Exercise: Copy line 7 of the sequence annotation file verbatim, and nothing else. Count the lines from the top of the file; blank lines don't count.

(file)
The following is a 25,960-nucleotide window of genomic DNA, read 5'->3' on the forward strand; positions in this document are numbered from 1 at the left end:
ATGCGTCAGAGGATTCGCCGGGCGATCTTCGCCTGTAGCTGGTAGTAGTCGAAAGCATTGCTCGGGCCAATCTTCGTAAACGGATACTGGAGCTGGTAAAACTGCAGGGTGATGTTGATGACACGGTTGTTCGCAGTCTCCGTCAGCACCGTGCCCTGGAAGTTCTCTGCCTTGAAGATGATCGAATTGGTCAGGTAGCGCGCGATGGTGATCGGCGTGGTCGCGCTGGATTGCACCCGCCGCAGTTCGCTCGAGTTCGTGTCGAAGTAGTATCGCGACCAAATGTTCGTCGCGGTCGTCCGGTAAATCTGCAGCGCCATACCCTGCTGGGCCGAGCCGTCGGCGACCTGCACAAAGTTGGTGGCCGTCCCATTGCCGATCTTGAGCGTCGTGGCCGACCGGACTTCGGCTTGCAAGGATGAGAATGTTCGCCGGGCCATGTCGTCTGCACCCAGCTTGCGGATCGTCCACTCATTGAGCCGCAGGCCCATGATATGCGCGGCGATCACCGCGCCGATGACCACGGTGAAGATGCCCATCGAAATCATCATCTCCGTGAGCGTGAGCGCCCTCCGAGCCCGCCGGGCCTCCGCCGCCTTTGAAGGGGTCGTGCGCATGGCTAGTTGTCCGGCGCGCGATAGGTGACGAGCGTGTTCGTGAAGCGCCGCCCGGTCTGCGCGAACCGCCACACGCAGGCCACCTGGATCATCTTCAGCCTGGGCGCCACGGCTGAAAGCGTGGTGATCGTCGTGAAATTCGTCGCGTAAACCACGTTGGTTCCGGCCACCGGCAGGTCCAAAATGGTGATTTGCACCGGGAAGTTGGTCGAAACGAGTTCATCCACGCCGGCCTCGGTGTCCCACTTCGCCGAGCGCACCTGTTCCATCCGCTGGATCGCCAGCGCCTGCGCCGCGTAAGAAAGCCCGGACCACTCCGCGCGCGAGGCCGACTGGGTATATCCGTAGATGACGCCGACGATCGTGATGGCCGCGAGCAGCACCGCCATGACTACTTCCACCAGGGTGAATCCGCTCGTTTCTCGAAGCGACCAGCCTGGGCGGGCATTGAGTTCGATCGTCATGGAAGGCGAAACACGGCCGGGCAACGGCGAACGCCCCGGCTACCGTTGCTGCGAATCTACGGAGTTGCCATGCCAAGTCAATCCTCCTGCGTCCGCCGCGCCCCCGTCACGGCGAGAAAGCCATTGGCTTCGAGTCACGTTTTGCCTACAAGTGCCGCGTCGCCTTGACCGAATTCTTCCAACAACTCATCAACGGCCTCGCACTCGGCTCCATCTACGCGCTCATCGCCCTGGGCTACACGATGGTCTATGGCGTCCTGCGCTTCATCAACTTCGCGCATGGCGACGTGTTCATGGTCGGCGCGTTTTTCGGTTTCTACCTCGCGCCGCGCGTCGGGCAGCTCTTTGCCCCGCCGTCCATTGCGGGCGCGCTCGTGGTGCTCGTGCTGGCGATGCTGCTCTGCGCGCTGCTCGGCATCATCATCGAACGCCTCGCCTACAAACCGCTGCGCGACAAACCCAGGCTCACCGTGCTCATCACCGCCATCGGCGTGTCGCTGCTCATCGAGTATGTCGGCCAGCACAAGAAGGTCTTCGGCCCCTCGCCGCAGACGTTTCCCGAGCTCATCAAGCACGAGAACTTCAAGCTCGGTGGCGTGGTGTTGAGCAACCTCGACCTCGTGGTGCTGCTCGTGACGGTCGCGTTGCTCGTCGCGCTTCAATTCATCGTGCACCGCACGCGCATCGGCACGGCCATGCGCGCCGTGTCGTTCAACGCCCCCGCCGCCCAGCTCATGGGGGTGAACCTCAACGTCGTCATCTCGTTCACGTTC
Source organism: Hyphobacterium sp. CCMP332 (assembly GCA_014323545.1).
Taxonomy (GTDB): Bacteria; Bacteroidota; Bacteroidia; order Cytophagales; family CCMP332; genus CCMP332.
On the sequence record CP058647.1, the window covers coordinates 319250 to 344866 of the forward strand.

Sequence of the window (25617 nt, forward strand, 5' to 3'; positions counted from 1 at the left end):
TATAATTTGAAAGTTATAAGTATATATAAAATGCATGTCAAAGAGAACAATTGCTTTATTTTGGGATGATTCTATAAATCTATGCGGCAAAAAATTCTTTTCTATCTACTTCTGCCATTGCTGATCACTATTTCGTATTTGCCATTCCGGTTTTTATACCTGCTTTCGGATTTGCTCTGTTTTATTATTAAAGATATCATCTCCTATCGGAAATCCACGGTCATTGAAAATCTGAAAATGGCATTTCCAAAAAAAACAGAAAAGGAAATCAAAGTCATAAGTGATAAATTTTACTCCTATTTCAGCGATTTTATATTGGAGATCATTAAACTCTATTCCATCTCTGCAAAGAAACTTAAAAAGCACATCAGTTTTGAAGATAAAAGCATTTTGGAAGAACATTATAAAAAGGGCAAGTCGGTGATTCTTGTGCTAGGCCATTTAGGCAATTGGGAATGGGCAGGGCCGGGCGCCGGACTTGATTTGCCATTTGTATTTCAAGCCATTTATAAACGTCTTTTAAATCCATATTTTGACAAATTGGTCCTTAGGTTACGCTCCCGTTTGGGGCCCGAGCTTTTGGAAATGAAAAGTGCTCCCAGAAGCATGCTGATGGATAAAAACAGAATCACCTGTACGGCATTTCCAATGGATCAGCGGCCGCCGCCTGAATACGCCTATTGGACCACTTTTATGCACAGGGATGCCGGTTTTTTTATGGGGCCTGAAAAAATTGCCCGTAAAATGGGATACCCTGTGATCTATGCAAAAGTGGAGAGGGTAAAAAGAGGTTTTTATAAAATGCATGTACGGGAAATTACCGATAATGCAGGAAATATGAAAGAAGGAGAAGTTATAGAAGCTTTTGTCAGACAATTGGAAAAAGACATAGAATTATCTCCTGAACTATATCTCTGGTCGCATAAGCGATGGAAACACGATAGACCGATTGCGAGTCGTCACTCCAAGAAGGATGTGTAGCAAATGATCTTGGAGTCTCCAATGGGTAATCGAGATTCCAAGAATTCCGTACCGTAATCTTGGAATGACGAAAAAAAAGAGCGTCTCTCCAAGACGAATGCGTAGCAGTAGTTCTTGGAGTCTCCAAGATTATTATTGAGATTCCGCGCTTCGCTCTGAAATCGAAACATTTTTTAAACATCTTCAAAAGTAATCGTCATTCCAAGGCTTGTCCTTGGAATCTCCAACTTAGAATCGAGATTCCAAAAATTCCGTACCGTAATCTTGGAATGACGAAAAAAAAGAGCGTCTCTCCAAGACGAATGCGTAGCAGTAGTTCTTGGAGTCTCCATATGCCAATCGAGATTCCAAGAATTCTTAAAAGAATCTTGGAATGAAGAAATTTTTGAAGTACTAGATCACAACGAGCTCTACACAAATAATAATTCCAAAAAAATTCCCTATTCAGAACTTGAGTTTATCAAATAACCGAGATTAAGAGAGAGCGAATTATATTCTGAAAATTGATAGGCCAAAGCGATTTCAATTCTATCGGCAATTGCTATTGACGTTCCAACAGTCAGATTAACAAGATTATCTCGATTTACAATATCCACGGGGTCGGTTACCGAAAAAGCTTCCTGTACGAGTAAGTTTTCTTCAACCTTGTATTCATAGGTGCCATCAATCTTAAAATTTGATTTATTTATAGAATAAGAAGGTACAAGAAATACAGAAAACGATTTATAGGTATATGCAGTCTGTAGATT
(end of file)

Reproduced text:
TATAATTTGAAAGTTATAAGTATATATAAAATGCATGTCAAAGAGAACAATTGCTTTATTTTGGGATGATTCTATAAATCTATGCGGCAAAAAATTCTTTTCTATCTACTTCTGCCATTGCTGATCACTATTTCGTATTTGCCATTCCGGTTTTTATACCTGCTTTCGGATTTGCTCTGTTTTATTATTAAAGATATCATCTCCTATCGGAAATCCACGGTCATTGAAAATCTGAAAATGGCATTTCCAAAAAAAACAGAAAAGGAAATCAAAGTCATAAGTGATAAATTTTACTCCTATTTCAGCGATTTTATATTGGAGATCATTAAACTCTATTCCATCTCTGCAAAGAAACTTAAAAAGCACATCAGTTTTGAAGATAAAAGCATTTTGGAAGAACATTATAAAAAGGGCAAGTCGGTGATTCTTGTGCTAGGCCATTTAGGCAATTGGGAATGGGCAGGGCCGGGCGCCGGACTTGATTTGCCATTTGTATTTCAAGCCATTTATAAACGTCTTTTAAATCCATATTTTGACAAATTGGTCCTTAGGTTACGCTCCCGTTTGGGGCCCGAGCTTTTGGAAATGAAAAGTGCTCCCAGAAGCATGCTGATGGATAAAAACAGAATCACCTGTACGGCATTTCCAATGGATCAGCGGCCGCCGCCTGAATACGCCTATTGGACCACTTTTATGCACAGGGATGCCGGTTTTTTTATGGGGCCTGAAAAAATTGCCCGTAAAATGGGATACCCTGTGATCTATGCAAAAGTGGAGAGGGTAAAAAGAGGTTTTTATAAAATGCATGTACGGGAAATTACCGATAATGCAGGAAATATGAAAGAAGGAGAAGTTATAGAAGCTTTTGTCAGACAATTGGAAAAAGACATAGAATTATCTCCTGAACTATATCTCTGGTCGCATAAGCGATGGAAACACGATAGACCGATTGCGAGTCGTCACTCCAAGAAGGATGTGTAGCAAATGATCTTGGAGTCTCCAATGGGTAATCGAGATTCCAAGAATTCCGTACCGTAATCTTGGAATGACGAAAAAAAAGAGCGTCTCTCCAAGACGAATGCGTAGCAGTAGTTCTTGGAGTCTCCAAGATTATTATTGAGATTCCGCGCTTCGCTCTGAAATCGAAACATTTTTTAAACATCTTCAAAAGTAATCGTCATTCCAAGGCTTGTCCTTGGAATCTCCAACTTAGAATCGAGATTCCAAAAATTCCGTACCGTAATCTTGGAATGACGAAAAAAAAGAGCGTCTCTCCAAGACGAATGCGTAGCAGTAGTTCTTGGAGTCTCCATATGCCAATCGAGATTCCAAGAATTCTTAAAAGAATCTTGGAATGAAGAAATTTTTGAAGTACTAGATCACAACGAGCTCTACACAAATAATAATTCCAAAAAAATTCCCTATTCAGAACTTGAGTTTATCAAATAACCGAGATTAAGAGAGAGCGAATTATATTCTGAAAATTGATAGGCCAAAGCGATTTCAATTCTATCGGCAATTGCTATTGACGTTCCAACAGTCAGATTAACAAGATTATCTCGATTTACAATATCCACGGGGTCGGTTACCGAAAAAGCTTCCTGTACGAGTAAGTTTTCTTCAACCTTGTATTCATAGGTGCCATCAATCTTAAAATTTGATTTATTTATAGAATAAGAAGGTACAAGAAATACAGAAAACGATTTATAGGTATATGCAGTCTGTAGATT